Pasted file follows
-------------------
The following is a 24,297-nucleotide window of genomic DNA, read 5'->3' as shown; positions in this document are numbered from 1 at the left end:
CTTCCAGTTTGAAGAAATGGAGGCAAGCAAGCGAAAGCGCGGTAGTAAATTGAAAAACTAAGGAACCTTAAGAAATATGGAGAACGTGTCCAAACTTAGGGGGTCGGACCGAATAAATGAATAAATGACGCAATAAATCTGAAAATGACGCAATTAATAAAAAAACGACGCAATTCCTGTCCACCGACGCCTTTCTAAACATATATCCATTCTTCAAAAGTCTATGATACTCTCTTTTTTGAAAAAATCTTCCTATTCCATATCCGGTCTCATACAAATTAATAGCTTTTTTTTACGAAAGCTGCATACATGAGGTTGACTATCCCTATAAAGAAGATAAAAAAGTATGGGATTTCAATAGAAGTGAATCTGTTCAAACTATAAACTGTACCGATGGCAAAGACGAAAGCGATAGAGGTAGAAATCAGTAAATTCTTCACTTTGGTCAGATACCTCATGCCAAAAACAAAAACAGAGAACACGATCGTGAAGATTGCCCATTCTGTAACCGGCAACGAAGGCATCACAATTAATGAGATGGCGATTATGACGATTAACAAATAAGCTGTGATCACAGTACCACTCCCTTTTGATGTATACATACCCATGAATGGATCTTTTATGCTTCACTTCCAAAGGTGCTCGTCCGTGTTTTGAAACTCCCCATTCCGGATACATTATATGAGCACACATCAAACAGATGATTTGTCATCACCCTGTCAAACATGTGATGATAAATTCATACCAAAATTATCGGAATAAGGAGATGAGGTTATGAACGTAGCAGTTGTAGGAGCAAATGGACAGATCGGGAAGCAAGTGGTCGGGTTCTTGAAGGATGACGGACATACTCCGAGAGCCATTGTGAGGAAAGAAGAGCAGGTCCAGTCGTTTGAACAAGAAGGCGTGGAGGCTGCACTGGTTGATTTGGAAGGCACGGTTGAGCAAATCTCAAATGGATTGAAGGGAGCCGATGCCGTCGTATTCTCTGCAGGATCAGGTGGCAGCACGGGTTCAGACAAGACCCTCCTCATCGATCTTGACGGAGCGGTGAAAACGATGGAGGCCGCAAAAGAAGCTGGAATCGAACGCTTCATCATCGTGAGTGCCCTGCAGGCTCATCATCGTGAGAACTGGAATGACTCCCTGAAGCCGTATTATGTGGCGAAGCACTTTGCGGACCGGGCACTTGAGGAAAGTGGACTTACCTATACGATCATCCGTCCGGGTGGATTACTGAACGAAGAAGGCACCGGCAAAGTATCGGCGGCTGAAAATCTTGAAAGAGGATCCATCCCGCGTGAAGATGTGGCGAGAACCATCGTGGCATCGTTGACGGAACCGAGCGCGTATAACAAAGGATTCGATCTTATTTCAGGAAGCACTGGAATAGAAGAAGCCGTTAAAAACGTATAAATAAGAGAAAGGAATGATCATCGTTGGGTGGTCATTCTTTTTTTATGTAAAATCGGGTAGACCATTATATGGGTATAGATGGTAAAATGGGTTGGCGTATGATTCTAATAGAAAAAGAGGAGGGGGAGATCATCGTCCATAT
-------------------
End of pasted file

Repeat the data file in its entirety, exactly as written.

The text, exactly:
The following is a 24,297-nucleotide window of genomic DNA, read 5'->3' as shown; positions in this document are numbered from 1 at the left end:
CTTCCAGTTTGAAGAAATGGAGGCAAGCAAGCGAAAGCGCGGTAGTAAATTGAAAAACTAAGGAACCTTAAGAAATATGGAGAACGTGTCCAAACTTAGGGGGTCGGACCGAATAAATGAATAAATGACGCAATAAATCTGAAAATGACGCAATTAATAAAAAAACGACGCAATTCCTGTCCACCGACGCCTTTCTAAACATATATCCATTCTTCAAAAGTCTATGATACTCTCTTTTTTGAAAAAATCTTCCTATTCCATATCCGGTCTCATACAAATTAATAGCTTTTTTTTACGAAAGCTGCATACATGAGGTTGACTATCCCTATAAAGAAGATAAAAAAGTATGGGATTTCAATAGAAGTGAATCTGTTCAAACTATAAACTGTACCGATGGCAAAGACGAAAGCGATAGAGGTAGAAATCAGTAAATTCTTCACTTTGGTCAGATACCTCATGCCAAAAACAAAAACAGAGAACACGATCGTGAAGATTGCCCATTCTGTAACCGGCAACGAAGGCATCACAATTAATGAGATGGCGATTATGACGATTAACAAATAAGCTGTGATCACAGTACCACTCCCTTTTGATGTATACATACCCATGAATGGATCTTTTATGCTTCACTTCCAAAGGTGCTCGTCCGTGTTTTGAAACTCCCCATTCCGGATACATTATATGAGCACACATCAAACAGATGATTTGTCATCACCCTGTCAAACATGTGATGATAAATTCATACCAAAATTATCGGAATAAGGAGATGAGGTTATGAACGTAGCAGTTGTAGGAGCAAATGGACAGATCGGGAAGCAAGTGGTCGGGTTCTTGAAGGATGACGGACATACTCCGAGAGCCATTGTGAGGAAAGAAGAGCAGGTCCAGTCGTTTGAACAAGAAGGCGTGGAGGCTGCACTGGTTGATTTGGAAGGCACGGTTGAGCAAATCTCAAATGGATTGAAGGGAGCCGATGCCGTCGTATTCTCTGCAGGATCAGGTGGCAGCACGGGTTCAGACAAGACCCTCCTCATCGATCTTGACGGAGCGGTGAAAACGATGGAGGCCGCAAAAGAAGCTGGAATCGAACGCTTCATCATCGTGAGTGCCCTGCAGGCTCATCATCGTGAGAACTGGAATGACTCCCTGAAGCCGTATTATGTGGCGAAGCACTTTGCGGACCGGGCACTTGAGGAAAGTGGACTTACCTATACGATCATCCGTCCGGGTGGATTACTGAACGAAGAAGGCACCGGCAAAGTATCGGCGGCTGAAAATCTTGAAAGAGGATCCATCCCGCGTGAAGATGTGGCGAGAACCATCGTGGCATCGTTGACGGAACCGAGCGCGTATAACAAAGGATTCGATCTTATTTCAGGAAGCACTGGAATAGAAGAAGCCGTTAAAAACGTATAAATAAGAGAAAGGAATGATCATCGTTGGGTGGTCATTCTTTTTTTATGTAAAATCGGGTAGACCATTATATGGGTATAGATGGTAAAATGGGTTGGCGTATGATTCTAATAGAAAAAGAGGAGGGGGAGATCATCGTCCATAT